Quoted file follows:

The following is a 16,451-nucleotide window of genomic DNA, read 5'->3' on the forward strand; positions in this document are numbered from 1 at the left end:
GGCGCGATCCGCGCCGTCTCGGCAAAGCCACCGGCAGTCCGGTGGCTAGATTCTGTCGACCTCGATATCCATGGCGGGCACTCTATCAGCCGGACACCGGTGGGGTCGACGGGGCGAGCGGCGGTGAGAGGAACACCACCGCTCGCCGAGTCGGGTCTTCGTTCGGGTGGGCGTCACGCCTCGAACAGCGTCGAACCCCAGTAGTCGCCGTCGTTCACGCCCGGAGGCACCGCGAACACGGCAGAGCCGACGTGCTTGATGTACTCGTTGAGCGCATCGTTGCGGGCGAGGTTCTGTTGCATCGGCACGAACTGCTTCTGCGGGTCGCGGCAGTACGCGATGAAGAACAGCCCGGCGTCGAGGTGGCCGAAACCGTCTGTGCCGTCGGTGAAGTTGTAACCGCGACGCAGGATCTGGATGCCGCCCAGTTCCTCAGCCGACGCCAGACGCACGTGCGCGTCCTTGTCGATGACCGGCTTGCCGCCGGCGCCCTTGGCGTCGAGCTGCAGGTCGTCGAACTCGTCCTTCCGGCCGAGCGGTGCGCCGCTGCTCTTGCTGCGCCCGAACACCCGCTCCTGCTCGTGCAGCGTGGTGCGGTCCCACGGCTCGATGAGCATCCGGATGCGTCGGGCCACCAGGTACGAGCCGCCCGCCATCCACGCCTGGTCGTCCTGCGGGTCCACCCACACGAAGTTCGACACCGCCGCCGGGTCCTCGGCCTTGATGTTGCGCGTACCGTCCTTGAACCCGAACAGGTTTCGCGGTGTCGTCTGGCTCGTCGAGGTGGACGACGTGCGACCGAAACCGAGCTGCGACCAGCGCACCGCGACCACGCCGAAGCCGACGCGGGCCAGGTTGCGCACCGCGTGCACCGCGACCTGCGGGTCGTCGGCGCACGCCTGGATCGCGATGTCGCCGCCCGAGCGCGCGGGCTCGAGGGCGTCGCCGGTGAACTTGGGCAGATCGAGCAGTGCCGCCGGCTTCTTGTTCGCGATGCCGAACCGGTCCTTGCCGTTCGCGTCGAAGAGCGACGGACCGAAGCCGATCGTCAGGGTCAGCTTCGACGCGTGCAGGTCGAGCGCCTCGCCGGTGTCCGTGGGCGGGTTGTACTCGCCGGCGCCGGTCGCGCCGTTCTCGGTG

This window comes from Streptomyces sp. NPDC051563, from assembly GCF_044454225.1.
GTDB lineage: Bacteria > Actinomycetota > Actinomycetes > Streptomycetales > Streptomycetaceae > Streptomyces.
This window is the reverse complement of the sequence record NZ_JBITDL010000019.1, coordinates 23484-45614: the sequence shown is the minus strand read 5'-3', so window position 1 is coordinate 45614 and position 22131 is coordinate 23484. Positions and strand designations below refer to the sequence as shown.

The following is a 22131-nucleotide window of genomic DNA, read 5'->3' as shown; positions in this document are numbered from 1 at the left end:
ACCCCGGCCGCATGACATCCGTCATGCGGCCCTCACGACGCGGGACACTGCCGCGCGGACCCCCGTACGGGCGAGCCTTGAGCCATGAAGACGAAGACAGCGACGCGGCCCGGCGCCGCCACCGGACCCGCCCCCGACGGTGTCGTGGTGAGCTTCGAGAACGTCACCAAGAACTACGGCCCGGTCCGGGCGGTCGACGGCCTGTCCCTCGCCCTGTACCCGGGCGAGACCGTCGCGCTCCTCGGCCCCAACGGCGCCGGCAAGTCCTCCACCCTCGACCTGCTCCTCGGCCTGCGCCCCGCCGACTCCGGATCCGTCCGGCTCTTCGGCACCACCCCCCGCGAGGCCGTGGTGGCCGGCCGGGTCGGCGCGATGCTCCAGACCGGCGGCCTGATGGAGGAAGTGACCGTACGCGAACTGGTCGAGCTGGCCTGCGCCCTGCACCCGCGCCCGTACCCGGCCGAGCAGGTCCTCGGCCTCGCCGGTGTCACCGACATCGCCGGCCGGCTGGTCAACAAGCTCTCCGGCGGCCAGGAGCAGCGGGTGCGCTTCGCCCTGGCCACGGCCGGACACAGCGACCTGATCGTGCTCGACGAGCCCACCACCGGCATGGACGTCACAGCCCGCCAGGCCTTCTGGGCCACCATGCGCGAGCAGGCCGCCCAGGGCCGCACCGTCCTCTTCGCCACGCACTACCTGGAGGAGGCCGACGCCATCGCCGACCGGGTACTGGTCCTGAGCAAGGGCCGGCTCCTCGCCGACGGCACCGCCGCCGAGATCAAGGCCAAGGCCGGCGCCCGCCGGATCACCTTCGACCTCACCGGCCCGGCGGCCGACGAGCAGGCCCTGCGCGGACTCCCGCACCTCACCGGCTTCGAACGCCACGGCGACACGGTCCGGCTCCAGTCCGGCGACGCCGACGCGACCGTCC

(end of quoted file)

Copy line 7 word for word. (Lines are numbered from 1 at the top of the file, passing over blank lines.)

ACCCCGGCCGCATGACATCCGTCATGCGGCCCTCACGACGCGGGACACTGCCGCGCGGACCCCCGTACGGGCGAGCCTTGAGCCATGAAGACGAAGACAGCGACGCGGCCCGGCGCCGCCACCGGACCCGCCCCCGACGGTGTCGTGGTGAGCTTCGAGAACGTCACCAAGAACTACGGCCCGGTCCGGGCGGTCGACGGCCTGTCCCTCGCCCTGTACCCGGGCGAGACCGTCGCGCTCCTCGGCCCCAACGGCGCCGGCAAGTCCTCCACCCTCGACCTGCTCCTCGGCCTGCGCCCCGCCGACTCCGGATCCGTCCGGCTCTTCGGCACCACCCCCCGCGAGGCCGTGGTGGCCGGCCGGGTCGGCGCGATGCTCCAGACCGGCGGCCTGATGGAGGAAGTGACCGTACGCGAACTGGTCGAGCTGGCCTGCGCCCTGCACCCGCGCCCGTACCCGGCCGAGCAGGTCCTCGGCCTCGCCGGTGTCACCGACATCGCCGGCCGGCTGGTCAACAAGCTCTCCGGCGGCCAGGAGCAGCGGGTGCGCTTCGCCCTGGCCACGGCCGGACACAGCGACCTGATCGTGCTCGACGAGCCCACCACCGGCATGGACGTCACAGCCCGCCAGGCCTTCTGGGCCACCATGCGCGAGCAGGCCGCCCAGGGCCGCACCGTCCTCTTCGCCACGCACTACCTGGAGGAGGCCGACGCCATCGCCGACCGGGTACTGGTCCTGAGCAAGGGCCGGCTCCTCGCCGACGGCACCGCCGCCGAGATCAAGGCCAAGGCCGGCGCCCGCCGGATCACCTTCGACCTCACCGGCCCGGCGGCCGACGAGCAGGCCCTGCGCGGACTCCCGCACCTCACCGGCTTCGAACGCCACGGCGACACGGTCCGGCTCCAGTCCGGCGACGCCGACGCGACCGTCC